Magazine

Kazakhstan on the Edge

In 2019, Kazakhstan was catapulted into political transition. 2020 has yielded its own shocking changes.

By Aigerim Toleukhanova for
Kazakhstan on the Edge
Credit: AP Photo/Alexei Filippov

When Nursultan Nazarbayev, president of Kazakhstan for almost three decades, announced his resignation on March 19, 2019, Kazakhstanis had no way to expect what would happen next. After all, most people had assumed Nazarbayev would be president for life. While politics in Kazakhstan had always been centered around his persona, the big question of who would come next was also always hanging in the air.

There Nazarbayev was, on March 19, announcing that very moment – the end of his formal rule. He started his resignation speech without delay, saying he had decided to step down as president. On that day, I was home and heard some people celebrating from their balconies. On social media, many people were expressing their disbelief and some were very upset.

After that night things escalated quickly.

The next day, March 20, Kassym-Jomart Tokayev was sworn in as Kazakhstan’s acting president. Tokayev had been speaker of the Senate and second in line for the presidency according to the Kazakh Constitution. That same day he managed to do two things: He nominated Dariga Nazarbayeva, the daughter of the first president, to replace him as Senate speaker and suggested that the capital be renamed from Astana to Nur-Sultan to cement Nazarbayev’s legacy.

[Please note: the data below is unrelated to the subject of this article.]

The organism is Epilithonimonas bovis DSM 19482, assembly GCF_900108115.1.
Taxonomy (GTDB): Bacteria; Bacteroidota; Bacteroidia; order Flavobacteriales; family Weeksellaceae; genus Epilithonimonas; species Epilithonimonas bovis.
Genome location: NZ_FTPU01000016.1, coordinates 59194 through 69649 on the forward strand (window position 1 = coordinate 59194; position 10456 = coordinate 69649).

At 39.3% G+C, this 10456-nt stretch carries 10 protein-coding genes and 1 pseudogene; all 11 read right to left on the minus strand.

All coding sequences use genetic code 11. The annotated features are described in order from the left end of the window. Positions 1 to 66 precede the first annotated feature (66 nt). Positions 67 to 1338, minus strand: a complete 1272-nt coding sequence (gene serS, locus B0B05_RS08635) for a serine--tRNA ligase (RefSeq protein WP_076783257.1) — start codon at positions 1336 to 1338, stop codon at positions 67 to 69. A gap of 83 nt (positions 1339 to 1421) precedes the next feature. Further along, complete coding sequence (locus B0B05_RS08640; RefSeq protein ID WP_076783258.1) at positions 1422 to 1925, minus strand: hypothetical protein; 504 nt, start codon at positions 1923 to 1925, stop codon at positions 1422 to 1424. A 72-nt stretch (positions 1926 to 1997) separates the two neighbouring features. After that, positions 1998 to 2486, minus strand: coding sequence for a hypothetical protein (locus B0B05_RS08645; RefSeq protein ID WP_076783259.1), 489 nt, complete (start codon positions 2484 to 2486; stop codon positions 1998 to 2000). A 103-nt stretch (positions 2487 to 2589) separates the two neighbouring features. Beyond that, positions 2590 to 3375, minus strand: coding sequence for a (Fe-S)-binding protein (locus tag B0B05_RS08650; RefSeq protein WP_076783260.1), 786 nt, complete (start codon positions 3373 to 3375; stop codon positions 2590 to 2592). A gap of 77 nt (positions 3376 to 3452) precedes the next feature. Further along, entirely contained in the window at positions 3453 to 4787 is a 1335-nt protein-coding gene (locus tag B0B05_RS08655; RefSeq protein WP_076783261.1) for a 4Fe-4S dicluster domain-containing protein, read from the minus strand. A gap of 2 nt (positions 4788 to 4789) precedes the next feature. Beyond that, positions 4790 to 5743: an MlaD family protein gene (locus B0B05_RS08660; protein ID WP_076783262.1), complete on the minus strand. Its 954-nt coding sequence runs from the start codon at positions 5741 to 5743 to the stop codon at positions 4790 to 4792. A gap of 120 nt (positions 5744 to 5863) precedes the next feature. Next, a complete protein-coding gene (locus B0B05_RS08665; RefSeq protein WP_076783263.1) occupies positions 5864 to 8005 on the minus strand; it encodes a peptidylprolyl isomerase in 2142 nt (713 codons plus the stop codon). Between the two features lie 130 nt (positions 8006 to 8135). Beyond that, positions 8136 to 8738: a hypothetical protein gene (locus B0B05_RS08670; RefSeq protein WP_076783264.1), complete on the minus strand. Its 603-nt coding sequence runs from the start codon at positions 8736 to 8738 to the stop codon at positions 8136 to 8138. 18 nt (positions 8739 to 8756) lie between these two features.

March 20 shocked many with the speed of decisions made that would affect the whole country.

“March 20 was like a slap in the face,” Assem Zhapisheva, a journalist and a leader of the youth opposition movement Oyan, Qazaqstan, recalled. “Because it was a peculiar sign for society, for us, that nothing has changed.”

But some things have changed since last year. Kazakhstan had its first presidential election without Nazarbayev on the ballot; the country has also faced multiple crises, numerous nationwide protests, the redistribution of power, the dismissal of Dariga Nazarbayeva from her top position, and a “transition of consciousness.”

The process kicked off by Nazarbayev’s March 19, 2019 resignation is still ongoing and it is hard to predict what will happen next. Currently, the country is facing an unknown future fueled by many factors, including the pandemic crisis and the continuing redistribution and restructuring of power dynamics among the country’s political elite.